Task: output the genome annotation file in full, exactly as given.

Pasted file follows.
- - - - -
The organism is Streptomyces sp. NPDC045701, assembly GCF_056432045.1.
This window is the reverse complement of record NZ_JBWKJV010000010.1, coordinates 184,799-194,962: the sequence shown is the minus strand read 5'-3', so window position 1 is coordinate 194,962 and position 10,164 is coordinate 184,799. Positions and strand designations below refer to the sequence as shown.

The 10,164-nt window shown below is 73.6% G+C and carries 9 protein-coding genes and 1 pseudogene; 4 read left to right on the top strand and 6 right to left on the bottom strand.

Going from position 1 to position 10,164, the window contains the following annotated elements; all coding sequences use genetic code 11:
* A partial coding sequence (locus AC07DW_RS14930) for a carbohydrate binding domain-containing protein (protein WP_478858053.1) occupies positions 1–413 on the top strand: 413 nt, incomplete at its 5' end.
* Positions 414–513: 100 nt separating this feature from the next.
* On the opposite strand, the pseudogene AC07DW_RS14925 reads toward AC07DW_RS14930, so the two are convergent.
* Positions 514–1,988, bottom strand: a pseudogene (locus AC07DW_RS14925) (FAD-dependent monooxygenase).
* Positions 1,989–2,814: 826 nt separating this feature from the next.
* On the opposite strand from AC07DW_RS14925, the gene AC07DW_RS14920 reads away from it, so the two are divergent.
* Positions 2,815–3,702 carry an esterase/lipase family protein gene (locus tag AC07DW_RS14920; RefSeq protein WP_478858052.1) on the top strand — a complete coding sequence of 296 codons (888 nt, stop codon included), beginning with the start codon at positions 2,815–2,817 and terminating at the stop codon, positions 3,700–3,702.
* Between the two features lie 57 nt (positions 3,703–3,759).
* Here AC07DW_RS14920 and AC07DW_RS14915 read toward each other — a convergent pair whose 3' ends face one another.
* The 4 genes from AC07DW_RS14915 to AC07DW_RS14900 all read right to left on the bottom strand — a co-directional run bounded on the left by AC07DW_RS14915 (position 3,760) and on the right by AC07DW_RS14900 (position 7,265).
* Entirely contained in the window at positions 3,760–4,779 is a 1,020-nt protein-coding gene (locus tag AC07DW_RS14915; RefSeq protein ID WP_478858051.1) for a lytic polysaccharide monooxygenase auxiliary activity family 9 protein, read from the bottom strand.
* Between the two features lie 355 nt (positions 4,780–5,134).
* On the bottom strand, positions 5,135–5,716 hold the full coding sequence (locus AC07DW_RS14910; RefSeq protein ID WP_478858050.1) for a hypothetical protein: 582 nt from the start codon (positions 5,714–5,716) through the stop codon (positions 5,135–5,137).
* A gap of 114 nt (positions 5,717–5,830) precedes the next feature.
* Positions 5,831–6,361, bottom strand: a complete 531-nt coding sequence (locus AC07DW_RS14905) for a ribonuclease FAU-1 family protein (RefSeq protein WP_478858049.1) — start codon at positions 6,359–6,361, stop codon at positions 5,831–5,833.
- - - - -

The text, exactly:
The organism is Streptomyces sp. NPDC045701, assembly GCF_056432045.1.
This window is the reverse complement of record NZ_JBWKJV010000010.1, coordinates 184,799-194,962: the sequence shown is the minus strand read 5'-3', so window position 1 is coordinate 194,962 and position 10,164 is coordinate 184,799. Positions and strand designations below refer to the sequence as shown.

The 10,164-nt window shown below is 73.6% G+C and carries 9 protein-coding genes and 1 pseudogene; 4 read left to right on the top strand and 6 right to left on the bottom strand.

Going from position 1 to position 10,164, the window contains the following annotated elements; all coding sequences use genetic code 11:
* A partial coding sequence (locus AC07DW_RS14930) for a carbohydrate binding domain-containing protein (protein WP_478858053.1) occupies positions 1–413 on the top strand: 413 nt, incomplete at its 5' end.
* Positions 414–513: 100 nt separating this feature from the next.
* On the opposite strand, the pseudogene AC07DW_RS14925 reads toward AC07DW_RS14930, so the two are convergent.
* Positions 514–1,988, bottom strand: a pseudogene (locus AC07DW_RS14925) (FAD-dependent monooxygenase).
* Positions 1,989–2,814: 826 nt separating this feature from the next.
* On the opposite strand from AC07DW_RS14925, the gene AC07DW_RS14920 reads away from it, so the two are divergent.
* Positions 2,815–3,702 carry an esterase/lipase family protein gene (locus tag AC07DW_RS14920; RefSeq protein WP_478858052.1) on the top strand — a complete coding sequence of 296 codons (888 nt, stop codon included), beginning with the start codon at positions 2,815–2,817 and terminating at the stop codon, positions 3,700–3,702.
* Between the two features lie 57 nt (positions 3,703–3,759).
* Here AC07DW_RS14920 and AC07DW_RS14915 read toward each other — a convergent pair whose 3' ends face one another.
* The 4 genes from AC07DW_RS14915 to AC07DW_RS14900 all read right to left on the bottom strand — a co-directional run bounded on the left by AC07DW_RS14915 (position 3,760) and on the right by AC07DW_RS14900 (position 7,265).
* Entirely contained in the window at positions 3,760–4,779 is a 1,020-nt protein-coding gene (locus tag AC07DW_RS14915; RefSeq protein ID WP_478858051.1) for a lytic polysaccharide monooxygenase auxiliary activity family 9 protein, read from the bottom strand.
* Between the two features lie 355 nt (positions 4,780–5,134).
* On the bottom strand, positions 5,135–5,716 hold the full coding sequence (locus AC07DW_RS14910; RefSeq protein ID WP_478858050.1) for a hypothetical protein: 582 nt from the start codon (positions 5,714–5,716) through the stop codon (positions 5,135–5,137).
* A gap of 114 nt (positions 5,717–5,830) precedes the next feature.
* Positions 5,831–6,361, bottom strand: a complete 531-nt coding sequence (locus AC07DW_RS14905) for a ribonuclease FAU-1 family protein (RefSeq protein WP_478858049.1) — start codon at positions 6,359–6,361, stop codon at positions 5,831–5,833.